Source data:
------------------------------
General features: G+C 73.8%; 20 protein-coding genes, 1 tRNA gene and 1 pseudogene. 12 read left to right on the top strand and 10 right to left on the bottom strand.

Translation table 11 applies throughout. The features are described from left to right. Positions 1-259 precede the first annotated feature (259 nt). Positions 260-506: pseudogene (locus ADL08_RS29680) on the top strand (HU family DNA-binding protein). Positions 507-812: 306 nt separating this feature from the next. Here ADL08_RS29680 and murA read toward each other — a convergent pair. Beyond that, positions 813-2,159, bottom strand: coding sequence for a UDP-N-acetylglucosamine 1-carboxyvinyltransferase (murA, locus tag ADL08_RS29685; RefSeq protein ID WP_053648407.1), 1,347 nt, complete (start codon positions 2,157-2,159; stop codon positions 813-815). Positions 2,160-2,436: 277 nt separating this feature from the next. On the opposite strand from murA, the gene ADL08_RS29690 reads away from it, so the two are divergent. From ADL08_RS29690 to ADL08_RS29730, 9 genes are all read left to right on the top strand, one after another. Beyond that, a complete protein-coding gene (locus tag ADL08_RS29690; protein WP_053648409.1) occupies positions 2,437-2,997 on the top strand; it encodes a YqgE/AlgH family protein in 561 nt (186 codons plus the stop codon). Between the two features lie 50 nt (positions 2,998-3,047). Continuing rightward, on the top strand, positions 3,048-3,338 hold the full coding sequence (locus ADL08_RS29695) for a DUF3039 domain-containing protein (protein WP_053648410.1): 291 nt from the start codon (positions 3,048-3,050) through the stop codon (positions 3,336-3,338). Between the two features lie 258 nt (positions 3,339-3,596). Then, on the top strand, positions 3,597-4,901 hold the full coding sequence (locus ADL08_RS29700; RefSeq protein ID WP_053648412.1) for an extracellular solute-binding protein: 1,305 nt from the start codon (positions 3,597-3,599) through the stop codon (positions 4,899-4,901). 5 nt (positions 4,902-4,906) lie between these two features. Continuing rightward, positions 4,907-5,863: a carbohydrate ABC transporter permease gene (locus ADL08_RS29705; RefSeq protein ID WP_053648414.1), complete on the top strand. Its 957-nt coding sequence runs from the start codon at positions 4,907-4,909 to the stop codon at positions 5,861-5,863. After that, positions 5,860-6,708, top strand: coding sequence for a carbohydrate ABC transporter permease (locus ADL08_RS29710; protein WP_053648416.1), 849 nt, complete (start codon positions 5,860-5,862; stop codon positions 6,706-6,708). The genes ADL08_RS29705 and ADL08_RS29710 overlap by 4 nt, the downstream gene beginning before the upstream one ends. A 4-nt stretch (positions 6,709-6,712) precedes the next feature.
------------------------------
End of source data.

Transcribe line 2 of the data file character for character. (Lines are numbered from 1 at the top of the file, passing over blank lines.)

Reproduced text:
Translation table 11 applies throughout. The features are described from left to right. Positions 1-259 precede the first annotated feature (259 nt). Positions 260-506: pseudogene (locus ADL08_RS29680) on the top strand (HU family DNA-binding protein). Positions 507-812: 306 nt separating this feature from the next. Here ADL08_RS29680 and murA read toward each other — a convergent pair. Beyond that, positions 813-2,159, bottom strand: coding sequence for a UDP-N-acetylglucosamine 1-carboxyvinyltransferase (murA, locus tag ADL08_RS29685; RefSeq protein ID WP_053648407.1), 1,347 nt, complete (start codon positions 2,157-2,159; stop codon positions 813-815). Positions 2,160-2,436: 277 nt separating this feature from the next. On the opposite strand from murA, the gene ADL08_RS29690 reads away from it, so the two are divergent. From ADL08_RS29690 to ADL08_RS29730, 9 genes are all read left to right on the top strand, one after another. Beyond that, a complete protein-coding gene (locus tag ADL08_RS29690; protein WP_053648409.1) occupies positions 2,437-2,997 on the top strand; it encodes a YqgE/AlgH family protein in 561 nt (186 codons plus the stop codon). Between the two features lie 50 nt (positions 2,998-3,047). Continuing rightward, on the top strand, positions 3,048-3,338 hold the full coding sequence (locus ADL08_RS29695) for a DUF3039 domain-containing protein (protein WP_053648410.1): 291 nt from the start codon (positions 3,048-3,050) through the stop codon (positions 3,336-3,338). Between the two features lie 258 nt (positions 3,339-3,596). Then, on the top strand, positions 3,597-4,901 hold the full coding sequence (locus ADL08_RS29700; RefSeq protein ID WP_053648412.1) for an extracellular solute-binding protein: 1,305 nt from the start codon (positions 3,597-3,599) through the stop codon (positions 4,899-4,901). 5 nt (positions 4,902-4,906) lie between these two features. Continuing rightward, positions 4,907-5,863: a carbohydrate ABC transporter permease gene (locus ADL08_RS29705; RefSeq protein ID WP_053648414.1), complete on the top strand. Its 957-nt coding sequence runs from the start codon at positions 4,907-4,909 to the stop codon at positions 5,861-5,863. After that, positions 5,860-6,708, top strand: coding sequence for a carbohydrate ABC transporter permease (locus ADL08_RS29710; protein WP_053648416.1), 849 nt, complete (start codon positions 5,860-5,862; stop codon positions 6,706-6,708). The genes ADL08_RS29705 and ADL08_RS29710 overlap by 4 nt, the downstream gene beginning before the upstream one ends. A 4-nt stretch (positions 6,709-6,712) precedes the next feature.